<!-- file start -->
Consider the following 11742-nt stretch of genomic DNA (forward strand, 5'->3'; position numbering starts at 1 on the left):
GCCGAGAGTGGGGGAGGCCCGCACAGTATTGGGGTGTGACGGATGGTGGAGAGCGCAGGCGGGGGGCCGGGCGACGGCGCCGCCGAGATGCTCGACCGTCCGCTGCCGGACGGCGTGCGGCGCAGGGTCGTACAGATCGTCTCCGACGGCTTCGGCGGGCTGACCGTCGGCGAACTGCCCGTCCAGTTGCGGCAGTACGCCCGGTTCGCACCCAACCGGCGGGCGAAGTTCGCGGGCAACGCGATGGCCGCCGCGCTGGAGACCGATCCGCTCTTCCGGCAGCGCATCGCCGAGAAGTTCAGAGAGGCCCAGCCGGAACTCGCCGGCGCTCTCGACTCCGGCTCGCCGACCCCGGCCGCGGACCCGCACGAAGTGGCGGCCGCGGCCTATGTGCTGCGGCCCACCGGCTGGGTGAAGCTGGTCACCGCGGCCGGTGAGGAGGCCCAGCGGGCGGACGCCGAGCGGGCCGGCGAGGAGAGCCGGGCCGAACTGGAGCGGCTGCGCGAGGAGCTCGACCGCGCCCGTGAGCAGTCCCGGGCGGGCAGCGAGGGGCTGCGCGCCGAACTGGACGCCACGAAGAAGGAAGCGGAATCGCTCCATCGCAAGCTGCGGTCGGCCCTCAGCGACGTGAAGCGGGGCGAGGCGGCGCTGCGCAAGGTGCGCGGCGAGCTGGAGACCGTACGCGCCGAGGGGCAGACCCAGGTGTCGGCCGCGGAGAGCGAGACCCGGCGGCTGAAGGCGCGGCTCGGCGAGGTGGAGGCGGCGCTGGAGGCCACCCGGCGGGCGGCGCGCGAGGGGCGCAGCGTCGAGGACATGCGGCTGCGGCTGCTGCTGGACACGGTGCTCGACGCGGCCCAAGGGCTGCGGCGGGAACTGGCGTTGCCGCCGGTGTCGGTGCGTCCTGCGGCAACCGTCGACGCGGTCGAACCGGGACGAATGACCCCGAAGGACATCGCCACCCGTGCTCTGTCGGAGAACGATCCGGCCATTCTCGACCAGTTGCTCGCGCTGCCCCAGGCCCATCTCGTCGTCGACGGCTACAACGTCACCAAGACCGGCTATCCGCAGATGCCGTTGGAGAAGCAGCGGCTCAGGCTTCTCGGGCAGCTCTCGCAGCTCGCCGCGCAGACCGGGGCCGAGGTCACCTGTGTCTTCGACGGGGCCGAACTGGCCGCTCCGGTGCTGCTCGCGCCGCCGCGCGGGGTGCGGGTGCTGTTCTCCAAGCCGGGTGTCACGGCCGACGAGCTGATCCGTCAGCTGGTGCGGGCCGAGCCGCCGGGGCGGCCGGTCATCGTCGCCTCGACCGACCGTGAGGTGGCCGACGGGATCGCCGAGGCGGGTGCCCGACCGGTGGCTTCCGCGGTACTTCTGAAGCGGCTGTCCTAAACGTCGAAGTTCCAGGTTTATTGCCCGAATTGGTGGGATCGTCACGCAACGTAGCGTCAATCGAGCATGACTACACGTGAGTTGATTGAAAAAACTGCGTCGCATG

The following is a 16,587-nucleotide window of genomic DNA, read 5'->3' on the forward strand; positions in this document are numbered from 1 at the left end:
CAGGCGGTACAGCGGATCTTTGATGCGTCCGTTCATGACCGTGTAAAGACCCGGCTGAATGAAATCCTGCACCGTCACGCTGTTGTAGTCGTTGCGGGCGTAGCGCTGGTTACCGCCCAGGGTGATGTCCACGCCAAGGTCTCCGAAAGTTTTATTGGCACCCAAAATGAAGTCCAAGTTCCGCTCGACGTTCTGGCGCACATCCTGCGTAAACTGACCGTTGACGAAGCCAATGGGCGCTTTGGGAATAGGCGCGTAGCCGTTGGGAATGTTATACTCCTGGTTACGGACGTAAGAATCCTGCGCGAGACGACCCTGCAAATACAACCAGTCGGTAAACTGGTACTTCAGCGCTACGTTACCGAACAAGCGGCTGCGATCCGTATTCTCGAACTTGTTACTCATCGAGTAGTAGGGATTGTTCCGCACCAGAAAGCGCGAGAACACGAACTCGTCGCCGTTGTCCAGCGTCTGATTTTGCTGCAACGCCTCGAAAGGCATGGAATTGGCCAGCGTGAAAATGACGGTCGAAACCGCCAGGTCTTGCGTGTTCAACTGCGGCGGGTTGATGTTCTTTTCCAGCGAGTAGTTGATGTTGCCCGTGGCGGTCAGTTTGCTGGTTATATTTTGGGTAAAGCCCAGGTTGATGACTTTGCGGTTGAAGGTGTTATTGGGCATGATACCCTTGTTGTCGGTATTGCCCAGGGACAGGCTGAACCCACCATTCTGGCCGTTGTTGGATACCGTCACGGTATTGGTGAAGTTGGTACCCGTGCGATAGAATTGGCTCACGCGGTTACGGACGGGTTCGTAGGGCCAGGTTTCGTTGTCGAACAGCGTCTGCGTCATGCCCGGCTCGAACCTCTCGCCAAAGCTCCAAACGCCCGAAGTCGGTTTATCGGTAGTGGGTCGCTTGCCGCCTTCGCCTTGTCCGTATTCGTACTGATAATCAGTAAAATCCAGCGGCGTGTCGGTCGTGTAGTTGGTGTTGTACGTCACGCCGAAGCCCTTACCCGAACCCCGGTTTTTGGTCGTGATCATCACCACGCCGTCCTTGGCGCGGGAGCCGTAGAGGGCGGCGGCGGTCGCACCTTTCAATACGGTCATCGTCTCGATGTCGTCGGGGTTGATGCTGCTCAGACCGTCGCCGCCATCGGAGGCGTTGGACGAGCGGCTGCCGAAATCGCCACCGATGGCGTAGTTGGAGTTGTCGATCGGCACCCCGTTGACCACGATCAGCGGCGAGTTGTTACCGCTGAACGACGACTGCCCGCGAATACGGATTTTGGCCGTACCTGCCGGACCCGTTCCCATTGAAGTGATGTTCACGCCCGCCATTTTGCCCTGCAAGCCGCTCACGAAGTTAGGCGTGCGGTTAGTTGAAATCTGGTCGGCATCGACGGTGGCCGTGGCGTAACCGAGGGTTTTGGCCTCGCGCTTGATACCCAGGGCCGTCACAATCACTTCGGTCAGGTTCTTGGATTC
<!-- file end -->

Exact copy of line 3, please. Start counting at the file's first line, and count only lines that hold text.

The following is a 16,587-nucleotide window of genomic DNA, read 5'->3' on the forward strand; positions in this document are numbered from 1 at the left end: